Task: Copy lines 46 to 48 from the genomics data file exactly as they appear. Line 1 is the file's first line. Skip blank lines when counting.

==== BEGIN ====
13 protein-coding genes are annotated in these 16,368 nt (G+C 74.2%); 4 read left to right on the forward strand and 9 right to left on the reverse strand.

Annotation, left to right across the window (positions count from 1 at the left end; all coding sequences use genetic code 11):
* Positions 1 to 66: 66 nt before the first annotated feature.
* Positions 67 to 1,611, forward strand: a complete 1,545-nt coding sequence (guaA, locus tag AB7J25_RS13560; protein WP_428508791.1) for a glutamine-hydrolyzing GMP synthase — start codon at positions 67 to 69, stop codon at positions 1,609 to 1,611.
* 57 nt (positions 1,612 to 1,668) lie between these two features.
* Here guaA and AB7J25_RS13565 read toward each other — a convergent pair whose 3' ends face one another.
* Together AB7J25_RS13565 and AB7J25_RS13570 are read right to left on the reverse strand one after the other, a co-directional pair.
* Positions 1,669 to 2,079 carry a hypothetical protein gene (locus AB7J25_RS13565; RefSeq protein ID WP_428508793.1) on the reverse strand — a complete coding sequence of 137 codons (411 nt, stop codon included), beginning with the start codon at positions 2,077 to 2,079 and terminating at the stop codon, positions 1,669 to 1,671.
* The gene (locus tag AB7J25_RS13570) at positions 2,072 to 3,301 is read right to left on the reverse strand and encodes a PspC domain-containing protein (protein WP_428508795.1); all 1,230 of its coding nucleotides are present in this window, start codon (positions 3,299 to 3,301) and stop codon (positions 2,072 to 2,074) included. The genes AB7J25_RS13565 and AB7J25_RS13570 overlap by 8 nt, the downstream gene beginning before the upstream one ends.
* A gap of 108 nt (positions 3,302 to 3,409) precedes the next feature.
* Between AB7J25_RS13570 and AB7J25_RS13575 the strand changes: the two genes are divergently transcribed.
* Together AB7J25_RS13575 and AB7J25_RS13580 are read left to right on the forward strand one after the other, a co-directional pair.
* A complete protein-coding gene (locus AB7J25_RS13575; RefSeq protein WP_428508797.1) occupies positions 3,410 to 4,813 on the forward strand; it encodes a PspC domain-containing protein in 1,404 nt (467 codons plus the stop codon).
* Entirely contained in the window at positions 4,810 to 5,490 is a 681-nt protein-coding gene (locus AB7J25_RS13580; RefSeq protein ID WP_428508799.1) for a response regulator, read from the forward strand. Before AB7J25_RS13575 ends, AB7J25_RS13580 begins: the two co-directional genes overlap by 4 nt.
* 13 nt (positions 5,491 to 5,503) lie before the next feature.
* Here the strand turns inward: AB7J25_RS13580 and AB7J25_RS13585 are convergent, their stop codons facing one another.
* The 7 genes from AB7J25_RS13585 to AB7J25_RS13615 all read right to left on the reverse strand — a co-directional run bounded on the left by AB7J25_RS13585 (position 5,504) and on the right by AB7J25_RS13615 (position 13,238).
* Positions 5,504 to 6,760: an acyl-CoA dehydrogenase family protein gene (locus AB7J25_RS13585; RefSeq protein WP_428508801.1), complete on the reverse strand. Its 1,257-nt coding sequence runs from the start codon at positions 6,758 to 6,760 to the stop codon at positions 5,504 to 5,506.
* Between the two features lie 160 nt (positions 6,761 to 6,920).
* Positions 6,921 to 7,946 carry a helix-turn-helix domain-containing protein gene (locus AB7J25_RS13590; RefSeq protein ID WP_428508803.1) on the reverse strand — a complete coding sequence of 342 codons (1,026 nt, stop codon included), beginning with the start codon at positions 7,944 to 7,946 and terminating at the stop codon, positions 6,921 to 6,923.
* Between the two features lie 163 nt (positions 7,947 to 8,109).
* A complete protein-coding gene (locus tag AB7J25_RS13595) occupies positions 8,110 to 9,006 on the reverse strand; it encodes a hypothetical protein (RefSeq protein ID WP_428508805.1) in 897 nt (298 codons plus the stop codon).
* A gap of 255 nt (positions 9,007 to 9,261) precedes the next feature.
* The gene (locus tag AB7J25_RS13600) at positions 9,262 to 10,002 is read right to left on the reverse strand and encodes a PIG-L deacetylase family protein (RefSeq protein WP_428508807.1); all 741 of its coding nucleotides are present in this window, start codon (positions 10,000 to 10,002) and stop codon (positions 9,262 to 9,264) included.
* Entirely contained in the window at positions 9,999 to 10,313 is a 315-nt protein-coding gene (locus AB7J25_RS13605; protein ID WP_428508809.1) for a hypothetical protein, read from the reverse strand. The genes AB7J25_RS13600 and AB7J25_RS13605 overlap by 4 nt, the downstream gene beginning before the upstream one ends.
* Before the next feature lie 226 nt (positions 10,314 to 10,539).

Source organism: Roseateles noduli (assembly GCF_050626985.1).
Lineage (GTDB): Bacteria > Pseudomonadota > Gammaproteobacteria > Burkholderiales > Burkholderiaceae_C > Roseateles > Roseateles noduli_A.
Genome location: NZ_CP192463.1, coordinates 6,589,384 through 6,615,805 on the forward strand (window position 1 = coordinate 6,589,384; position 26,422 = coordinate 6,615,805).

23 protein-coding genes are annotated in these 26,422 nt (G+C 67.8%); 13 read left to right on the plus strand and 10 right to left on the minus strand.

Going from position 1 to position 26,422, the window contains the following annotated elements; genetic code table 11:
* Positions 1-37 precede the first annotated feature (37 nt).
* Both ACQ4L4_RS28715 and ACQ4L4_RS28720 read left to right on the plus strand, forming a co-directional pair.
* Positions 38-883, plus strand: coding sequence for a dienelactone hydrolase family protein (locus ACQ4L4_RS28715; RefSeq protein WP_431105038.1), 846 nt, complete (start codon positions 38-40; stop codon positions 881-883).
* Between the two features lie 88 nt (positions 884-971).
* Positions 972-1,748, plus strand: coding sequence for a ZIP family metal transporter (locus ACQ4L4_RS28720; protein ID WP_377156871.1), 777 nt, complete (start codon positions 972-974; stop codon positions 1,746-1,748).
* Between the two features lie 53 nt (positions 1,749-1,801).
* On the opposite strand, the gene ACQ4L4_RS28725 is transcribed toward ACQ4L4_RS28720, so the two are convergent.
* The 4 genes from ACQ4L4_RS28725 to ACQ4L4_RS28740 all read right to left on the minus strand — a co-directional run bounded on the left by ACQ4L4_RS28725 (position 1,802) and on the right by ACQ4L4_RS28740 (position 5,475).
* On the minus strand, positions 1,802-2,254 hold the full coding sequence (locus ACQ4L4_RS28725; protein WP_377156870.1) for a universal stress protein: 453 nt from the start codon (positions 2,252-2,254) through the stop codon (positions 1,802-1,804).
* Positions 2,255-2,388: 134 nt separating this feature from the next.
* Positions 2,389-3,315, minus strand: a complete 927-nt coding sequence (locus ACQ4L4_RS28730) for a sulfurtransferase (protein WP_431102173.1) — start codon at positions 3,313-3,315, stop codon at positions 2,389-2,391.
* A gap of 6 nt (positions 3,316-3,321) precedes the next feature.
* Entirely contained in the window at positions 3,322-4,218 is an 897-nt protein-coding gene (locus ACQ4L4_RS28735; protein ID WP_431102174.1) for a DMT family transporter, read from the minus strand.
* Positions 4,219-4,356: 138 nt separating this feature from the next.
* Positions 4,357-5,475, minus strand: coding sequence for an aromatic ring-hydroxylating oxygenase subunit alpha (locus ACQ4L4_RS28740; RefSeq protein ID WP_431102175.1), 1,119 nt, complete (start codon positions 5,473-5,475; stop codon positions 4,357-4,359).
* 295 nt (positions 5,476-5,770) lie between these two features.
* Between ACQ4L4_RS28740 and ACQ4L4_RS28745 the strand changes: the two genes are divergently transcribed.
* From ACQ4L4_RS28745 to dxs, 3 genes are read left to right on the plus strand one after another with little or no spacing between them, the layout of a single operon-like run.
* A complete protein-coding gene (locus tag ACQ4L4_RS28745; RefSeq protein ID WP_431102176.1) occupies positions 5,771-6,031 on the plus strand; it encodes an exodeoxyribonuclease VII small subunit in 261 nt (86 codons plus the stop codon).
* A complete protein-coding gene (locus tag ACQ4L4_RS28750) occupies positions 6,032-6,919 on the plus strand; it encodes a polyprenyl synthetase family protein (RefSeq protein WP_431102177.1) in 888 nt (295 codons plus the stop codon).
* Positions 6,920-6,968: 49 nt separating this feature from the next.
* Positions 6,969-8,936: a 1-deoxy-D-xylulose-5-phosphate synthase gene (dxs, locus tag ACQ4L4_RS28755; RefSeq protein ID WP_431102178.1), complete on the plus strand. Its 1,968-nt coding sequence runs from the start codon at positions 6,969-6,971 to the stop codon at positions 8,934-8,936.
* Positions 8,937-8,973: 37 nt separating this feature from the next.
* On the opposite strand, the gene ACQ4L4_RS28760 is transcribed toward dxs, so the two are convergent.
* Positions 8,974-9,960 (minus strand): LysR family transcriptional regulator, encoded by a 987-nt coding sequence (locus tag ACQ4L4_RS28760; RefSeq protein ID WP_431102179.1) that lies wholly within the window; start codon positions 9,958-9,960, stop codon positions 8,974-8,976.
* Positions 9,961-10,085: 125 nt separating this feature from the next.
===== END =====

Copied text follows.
* Positions 4,357-5,475, minus strand: coding sequence for an aromatic ring-hydroxylating oxygenase subunit alpha (locus ACQ4L4_RS28740; RefSeq protein ID WP_431102175.1), 1,119 nt, complete (start codon positions 5,473-5,475; stop codon positions 4,357-4,359).
* 295 nt (positions 5,476-5,770) lie between these two features.
* Between ACQ4L4_RS28740 and ACQ4L4_RS28745 the strand changes: the two genes are divergently transcribed.